Succeeding Mr. Wonderful

Transitioning into a new leadership role is difficult in and of itself, and this difficulty can be compounded when the person who are replacing was an exceptional leader - one who was adored by the staff, respected by their peers, and had a solid reputation for accomplishment within the company.

There's no point in attempting to measure up: the new leader will be on shaky legs, and will take time to gain competence in the new role and earn the respect of his peers and the loyalties of his subordinates.

There are some suggestions that the new leader may attempt to emulate the qualities of the old, which is a recipe for disaster: simply said, he can't be the same person as the one he succeeded, and shouldn't try to emulate.

However, it is a delicate and possibly incendiary situation, and a few tips are offered for succeeding a revered leader.

Assess the Revered Leader's Legacy

Primarily, do your homework to find out what led the leader to be revered. When possible talk to him before you take over the chair, and get his assistance in helping his people make the transition. You can also have a candid conversation with your new subordinates to find out what they valued most about their former boss.

Compare the Legacy to Your Mandate

This information you gather about the legacy of the former leader is not to be used to emulate the old leader, but to understand the situation before you came - the "present state" from which you must transition to your own style of leadership.

It is also important to understand your mandate: there is a reason that you, specifically, were chosen for the assignment. Chances are you are expected to do things differently than the previous leader, achieve different results. These are the areas where it is most critical to make a swift and decisive transition.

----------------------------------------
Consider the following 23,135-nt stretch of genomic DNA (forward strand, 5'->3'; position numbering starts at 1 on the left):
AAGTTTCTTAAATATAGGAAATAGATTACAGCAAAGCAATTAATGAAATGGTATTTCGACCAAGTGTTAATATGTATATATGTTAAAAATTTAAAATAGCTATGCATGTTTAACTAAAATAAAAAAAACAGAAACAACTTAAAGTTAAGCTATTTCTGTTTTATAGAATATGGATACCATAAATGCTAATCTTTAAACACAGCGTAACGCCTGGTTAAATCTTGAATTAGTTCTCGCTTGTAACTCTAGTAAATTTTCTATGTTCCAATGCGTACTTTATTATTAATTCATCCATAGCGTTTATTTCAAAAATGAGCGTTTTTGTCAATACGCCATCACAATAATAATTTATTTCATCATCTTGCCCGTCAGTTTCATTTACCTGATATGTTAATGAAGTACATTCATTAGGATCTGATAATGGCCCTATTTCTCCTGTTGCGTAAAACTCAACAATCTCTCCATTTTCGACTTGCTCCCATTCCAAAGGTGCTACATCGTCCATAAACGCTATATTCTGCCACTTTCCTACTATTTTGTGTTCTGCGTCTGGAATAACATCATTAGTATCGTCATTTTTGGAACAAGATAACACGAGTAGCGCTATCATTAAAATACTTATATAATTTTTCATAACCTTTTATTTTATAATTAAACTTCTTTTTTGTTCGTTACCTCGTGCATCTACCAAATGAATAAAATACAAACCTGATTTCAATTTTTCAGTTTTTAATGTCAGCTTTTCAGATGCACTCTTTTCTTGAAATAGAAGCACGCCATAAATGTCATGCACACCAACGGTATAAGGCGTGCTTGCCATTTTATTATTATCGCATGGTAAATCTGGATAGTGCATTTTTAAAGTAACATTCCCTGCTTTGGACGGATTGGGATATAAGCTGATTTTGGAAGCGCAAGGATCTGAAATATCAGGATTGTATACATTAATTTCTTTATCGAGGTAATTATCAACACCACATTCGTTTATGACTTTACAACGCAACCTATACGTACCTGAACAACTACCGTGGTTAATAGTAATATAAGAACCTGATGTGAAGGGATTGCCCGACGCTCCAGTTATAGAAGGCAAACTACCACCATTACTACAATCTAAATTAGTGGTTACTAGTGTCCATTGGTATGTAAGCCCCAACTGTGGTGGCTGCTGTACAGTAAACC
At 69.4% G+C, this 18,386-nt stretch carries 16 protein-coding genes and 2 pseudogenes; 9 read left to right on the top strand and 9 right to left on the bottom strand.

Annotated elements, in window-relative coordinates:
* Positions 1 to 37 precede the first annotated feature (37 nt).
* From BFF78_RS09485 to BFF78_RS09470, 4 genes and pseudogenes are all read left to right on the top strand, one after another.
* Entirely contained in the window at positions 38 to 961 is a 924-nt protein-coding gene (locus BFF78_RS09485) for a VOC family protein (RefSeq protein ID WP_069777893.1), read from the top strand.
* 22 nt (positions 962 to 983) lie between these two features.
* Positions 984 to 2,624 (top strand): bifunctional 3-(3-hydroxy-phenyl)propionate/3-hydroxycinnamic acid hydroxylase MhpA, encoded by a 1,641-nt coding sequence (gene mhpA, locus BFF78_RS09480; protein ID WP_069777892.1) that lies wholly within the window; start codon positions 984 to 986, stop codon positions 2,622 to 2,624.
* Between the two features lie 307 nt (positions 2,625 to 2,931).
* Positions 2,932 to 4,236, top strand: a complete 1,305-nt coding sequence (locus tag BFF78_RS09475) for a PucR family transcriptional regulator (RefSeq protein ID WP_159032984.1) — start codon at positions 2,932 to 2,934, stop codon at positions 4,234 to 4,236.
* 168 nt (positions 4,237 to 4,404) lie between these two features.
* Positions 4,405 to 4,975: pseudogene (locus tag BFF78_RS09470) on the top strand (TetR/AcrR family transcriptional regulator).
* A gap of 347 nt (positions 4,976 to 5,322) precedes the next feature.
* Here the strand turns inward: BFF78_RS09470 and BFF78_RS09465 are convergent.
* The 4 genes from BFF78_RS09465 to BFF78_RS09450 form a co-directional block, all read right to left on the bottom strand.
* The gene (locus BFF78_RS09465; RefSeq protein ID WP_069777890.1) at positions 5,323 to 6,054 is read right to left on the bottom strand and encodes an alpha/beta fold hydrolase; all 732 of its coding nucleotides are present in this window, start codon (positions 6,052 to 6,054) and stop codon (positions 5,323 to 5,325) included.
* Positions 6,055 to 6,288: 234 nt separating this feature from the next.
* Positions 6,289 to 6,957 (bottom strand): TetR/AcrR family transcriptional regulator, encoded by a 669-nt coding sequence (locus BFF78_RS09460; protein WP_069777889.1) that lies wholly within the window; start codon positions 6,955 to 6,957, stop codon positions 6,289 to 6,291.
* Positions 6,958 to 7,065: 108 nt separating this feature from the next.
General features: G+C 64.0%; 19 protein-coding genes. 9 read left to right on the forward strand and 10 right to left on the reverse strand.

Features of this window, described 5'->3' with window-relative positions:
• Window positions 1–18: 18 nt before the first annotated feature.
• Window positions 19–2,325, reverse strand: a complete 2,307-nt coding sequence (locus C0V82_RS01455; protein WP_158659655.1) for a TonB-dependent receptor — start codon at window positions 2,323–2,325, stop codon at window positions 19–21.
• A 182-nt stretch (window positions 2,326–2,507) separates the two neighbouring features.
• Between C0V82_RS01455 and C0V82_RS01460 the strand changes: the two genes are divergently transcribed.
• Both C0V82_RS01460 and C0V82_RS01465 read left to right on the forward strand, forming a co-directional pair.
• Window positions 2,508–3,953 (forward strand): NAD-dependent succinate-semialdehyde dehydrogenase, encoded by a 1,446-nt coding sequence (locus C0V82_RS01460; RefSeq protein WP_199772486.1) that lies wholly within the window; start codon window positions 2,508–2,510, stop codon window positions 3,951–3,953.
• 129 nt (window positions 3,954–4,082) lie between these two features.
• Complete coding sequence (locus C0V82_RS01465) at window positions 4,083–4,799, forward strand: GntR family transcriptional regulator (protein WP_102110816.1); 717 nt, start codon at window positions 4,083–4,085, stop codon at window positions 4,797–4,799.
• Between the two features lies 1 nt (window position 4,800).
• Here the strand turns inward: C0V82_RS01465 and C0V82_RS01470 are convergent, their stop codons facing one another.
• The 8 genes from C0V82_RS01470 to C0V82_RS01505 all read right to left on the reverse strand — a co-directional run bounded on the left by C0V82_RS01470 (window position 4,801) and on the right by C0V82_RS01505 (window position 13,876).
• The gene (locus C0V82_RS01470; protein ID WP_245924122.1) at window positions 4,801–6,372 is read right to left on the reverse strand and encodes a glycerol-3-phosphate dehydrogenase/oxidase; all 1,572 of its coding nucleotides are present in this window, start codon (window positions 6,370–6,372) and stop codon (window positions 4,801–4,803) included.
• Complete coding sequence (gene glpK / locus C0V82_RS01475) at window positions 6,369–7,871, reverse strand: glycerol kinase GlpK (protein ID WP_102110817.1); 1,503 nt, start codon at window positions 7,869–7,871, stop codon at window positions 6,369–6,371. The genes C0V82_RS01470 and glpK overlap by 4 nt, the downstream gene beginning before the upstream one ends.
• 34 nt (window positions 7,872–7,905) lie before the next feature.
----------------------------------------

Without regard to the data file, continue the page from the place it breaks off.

Spell Out Your Mandate

Share your analysis with your staff, quite openly: be specific about the differences between your standards and those of your predecessor, and the rationale for the difference. The example provided is of a leader who did this one-on-one to gather intelligence about resistance, and used that intelligence to better focus his message.

Get the Right People on Board

In any group of people, there are trend-setters, key individuals whose attitude will influence the attitude of the entire group. These are the first people you should get on board.

It's also important to weed out mediocrity: those who will not support your mandate, either through stubbornness or plain incompetence. Some people will get off the bus on their own, recognizing that they're in for a struggle if they stay. Others will have to be ejected, in a manner that won't be destructive to the morale of those you wish to stay behind.

Ultimately, anyone who does not support your agenda will not be helpful in achieving it, and their actions may be counterproductive.